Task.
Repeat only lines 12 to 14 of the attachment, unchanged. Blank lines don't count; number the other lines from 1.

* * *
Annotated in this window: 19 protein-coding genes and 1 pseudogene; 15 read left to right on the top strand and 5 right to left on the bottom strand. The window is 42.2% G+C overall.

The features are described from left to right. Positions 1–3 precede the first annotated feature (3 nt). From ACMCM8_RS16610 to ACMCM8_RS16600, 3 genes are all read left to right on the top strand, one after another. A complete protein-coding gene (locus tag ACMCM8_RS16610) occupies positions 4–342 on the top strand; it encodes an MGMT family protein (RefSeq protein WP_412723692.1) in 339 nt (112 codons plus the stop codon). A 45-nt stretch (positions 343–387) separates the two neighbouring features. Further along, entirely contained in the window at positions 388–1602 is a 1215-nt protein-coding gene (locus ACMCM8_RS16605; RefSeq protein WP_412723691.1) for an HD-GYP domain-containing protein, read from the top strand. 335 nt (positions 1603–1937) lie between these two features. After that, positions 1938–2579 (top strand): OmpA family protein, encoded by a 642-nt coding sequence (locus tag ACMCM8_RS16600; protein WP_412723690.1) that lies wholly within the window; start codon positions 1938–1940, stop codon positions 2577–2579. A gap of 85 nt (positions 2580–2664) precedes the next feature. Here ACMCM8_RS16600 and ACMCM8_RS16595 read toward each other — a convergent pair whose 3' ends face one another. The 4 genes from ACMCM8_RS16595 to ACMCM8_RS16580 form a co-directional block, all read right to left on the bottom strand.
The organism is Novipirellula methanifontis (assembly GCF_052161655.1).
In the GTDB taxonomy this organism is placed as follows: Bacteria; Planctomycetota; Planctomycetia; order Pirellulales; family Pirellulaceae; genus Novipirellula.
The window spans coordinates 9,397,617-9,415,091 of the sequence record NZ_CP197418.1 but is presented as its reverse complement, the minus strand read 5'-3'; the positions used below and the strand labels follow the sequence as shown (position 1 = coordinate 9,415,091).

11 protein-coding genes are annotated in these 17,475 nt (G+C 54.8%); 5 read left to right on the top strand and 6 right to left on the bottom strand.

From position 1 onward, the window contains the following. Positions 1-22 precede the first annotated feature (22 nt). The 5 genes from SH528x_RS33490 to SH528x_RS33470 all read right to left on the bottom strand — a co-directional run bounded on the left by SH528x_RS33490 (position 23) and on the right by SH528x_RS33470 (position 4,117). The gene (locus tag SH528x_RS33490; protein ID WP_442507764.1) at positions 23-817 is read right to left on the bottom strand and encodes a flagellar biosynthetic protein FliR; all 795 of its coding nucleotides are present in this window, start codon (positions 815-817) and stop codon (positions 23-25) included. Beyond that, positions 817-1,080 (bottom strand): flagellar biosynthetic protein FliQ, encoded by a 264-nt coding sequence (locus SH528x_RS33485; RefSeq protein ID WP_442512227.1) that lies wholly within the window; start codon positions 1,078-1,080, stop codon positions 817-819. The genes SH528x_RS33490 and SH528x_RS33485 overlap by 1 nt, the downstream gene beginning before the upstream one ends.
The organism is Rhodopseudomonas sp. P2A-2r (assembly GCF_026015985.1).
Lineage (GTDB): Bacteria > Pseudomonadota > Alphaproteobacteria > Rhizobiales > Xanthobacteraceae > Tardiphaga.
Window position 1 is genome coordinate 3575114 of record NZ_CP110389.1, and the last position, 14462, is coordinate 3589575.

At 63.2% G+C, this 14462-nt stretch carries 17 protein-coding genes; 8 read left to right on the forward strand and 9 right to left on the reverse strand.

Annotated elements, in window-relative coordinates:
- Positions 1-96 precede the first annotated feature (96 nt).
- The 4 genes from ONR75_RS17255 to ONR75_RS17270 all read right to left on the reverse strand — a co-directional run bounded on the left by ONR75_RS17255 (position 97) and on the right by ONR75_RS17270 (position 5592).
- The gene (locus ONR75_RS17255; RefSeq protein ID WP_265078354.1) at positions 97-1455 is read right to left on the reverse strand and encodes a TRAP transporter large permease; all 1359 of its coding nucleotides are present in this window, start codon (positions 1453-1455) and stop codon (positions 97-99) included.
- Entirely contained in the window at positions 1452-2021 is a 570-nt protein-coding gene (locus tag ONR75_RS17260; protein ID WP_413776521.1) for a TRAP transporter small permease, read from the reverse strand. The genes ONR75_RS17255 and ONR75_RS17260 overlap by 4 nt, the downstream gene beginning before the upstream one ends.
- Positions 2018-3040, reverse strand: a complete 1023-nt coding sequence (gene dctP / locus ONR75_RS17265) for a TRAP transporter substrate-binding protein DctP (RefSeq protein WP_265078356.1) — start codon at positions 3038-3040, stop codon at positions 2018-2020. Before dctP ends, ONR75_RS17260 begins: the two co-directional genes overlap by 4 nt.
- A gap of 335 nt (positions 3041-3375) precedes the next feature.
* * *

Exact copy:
Annotated elements, in window-relative coordinates:
- Positions 1-96 precede the first annotated feature (96 nt).
- The 4 genes from ONR75_RS17255 to ONR75_RS17270 all read right to left on the reverse strand — a co-directional run bounded on the left by ONR75_RS17255 (position 97) and on the right by ONR75_RS17270 (position 5592).